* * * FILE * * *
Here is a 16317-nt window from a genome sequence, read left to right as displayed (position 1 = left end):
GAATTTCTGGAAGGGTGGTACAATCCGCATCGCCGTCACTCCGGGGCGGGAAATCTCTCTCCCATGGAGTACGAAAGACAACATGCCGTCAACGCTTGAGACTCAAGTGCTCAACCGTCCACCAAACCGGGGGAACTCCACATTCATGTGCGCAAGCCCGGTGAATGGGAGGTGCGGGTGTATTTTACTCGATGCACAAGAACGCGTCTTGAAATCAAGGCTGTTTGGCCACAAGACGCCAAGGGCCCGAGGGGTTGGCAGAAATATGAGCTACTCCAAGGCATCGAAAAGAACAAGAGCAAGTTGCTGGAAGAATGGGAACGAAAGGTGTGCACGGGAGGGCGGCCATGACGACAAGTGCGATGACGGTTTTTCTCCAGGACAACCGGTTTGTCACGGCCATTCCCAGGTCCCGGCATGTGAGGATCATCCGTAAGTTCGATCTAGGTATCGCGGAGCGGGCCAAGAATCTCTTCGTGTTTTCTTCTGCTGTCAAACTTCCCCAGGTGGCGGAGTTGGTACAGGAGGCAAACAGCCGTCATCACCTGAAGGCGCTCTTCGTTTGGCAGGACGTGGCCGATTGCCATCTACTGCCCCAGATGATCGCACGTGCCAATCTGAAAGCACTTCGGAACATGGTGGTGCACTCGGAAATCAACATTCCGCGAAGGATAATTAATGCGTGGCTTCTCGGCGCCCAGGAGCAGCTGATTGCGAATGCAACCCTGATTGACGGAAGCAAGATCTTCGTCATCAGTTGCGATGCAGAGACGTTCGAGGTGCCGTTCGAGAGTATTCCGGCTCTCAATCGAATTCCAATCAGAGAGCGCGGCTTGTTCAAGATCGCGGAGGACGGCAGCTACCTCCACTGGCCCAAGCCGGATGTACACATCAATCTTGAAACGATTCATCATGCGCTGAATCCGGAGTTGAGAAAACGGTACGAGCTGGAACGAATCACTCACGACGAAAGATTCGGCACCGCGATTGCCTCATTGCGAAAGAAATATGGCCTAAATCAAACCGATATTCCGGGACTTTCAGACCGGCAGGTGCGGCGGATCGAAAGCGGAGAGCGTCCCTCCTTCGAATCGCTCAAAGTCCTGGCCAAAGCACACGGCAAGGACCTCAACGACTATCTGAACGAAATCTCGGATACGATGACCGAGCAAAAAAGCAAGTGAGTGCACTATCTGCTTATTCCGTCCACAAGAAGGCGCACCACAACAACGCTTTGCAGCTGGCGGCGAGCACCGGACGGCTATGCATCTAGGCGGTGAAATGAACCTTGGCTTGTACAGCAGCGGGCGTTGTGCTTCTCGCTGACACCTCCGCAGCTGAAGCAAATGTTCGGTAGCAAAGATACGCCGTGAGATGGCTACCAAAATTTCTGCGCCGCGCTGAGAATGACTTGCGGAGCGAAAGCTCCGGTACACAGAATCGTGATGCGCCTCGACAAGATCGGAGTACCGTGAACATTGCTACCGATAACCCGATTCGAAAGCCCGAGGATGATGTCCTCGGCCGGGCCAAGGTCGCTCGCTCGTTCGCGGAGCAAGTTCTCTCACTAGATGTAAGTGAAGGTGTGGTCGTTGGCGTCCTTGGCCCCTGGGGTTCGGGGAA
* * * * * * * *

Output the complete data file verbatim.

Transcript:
Here is a 16317-nt window from a genome sequence, read left to right as displayed (position 1 = left end):
GAATTTCTGGAAGGGTGGTACAATCCGCATCGCCGTCACTCCGGGGCGGGAAATCTCTCTCCCATGGAGTACGAAAGACAACATGCCGTCAACGCTTGAGACTCAAGTGCTCAACCGTCCACCAAACCGGGGGAACTCCACATTCATGTGCGCAAGCCCGGTGAATGGGAGGTGCGGGTGTATTTTACTCGATGCACAAGAACGCGTCTTGAAATCAAGGCTGTTTGGCCACAAGACGCCAAGGGCCCGAGGGGTTGGCAGAAATATGAGCTACTCCAAGGCATCGAAAAGAACAAGAGCAAGTTGCTGGAAGAATGGGAACGAAAGGTGTGCACGGGAGGGCGGCCATGACGACAAGTGCGATGACGGTTTTTCTCCAGGACAACCGGTTTGTCACGGCCATTCCCAGGTCCCGGCATGTGAGGATCATCCGTAAGTTCGATCTAGGTATCGCGGAGCGGGCCAAGAATCTCTTCGTGTTTTCTTCTGCTGTCAAACTTCCCCAGGTGGCGGAGTTGGTACAGGAGGCAAACAGCCGTCATCACCTGAAGGCGCTCTTCGTTTGGCAGGACGTGGCCGATTGCCATCTACTGCCCCAGATGATCGCACGTGCCAATCTGAAAGCACTTCGGAACATGGTGGTGCACTCGGAAATCAACATTCCGCGAAGGATAATTAATGCGTGGCTTCTCGGCGCCCAGGAGCAGCTGATTGCGAATGCAACCCTGATTGACGGAAGCAAGATCTTCGTCATCAGTTGCGATGCAGAGACGTTCGAGGTGCCGTTCGAGAGTATTCCGGCTCTCAATCGAATTCCAATCAGAGAGCGCGGCTTGTTCAAGATCGCGGAGGACGGCAGCTACCTCCACTGGCCCAAGCCGGATGTACACATCAATCTTGAAACGATTCATCATGCGCTGAATCCGGAGTTGAGAAAACGGTACGAGCTGGAACGAATCACTCACGACGAAAGATTCGGCACCGCGATTGCCTCATTGCGAAAGAAATATGGCCTAAATCAAACCGATATTCCGGGACTTTCAGACCGGCAGGTGCGGCGGATCGAAAGCGGAGAGCGTCCCTCCTTCGAATCGCTCAAAGTCCTGGCCAAAGCACACGGCAAGGACCTCAACGACTATCTGAACGAAATCTCGGATACGATGACCGAGCAAAAAAGCAAGTGAGTGCACTATCTGCTTATTCCGTCCACAAGAAGGCGCACCACAACAACGCTTTGCAGCTGGCGGCGAGCACCGGACGGCTATGCATCTAGGCGGTGAAATGAACCTTGGCTTGTACAGCAGCGGGCGTTGTGCTTCTCGCTGACACCTCCGCAGCTGAAGCAAATGTTCGGTAGCAAAGATACGCCGTGAGATGGCTACCAAAATTTCTGCGCCGCGCTGAGAATGACTTGCGGAGCGAAAGCTCCGGTACACAGAATCGTGATGCGCCTCGACAAGATCGGAGTACCGTGAACATTGCTACCGATAACCCGATTCGAAAGCCCGAGGATGATGTCCTCGGCCGGGCCAAGGTCGCTCGCTCGTTCGCGGAGCAAGTTCTCTCACTAGATGTAAGTGAAGGTGTGGTCGTTGGCGTCCTTGGCCCCTGGGGTTCGGGGAA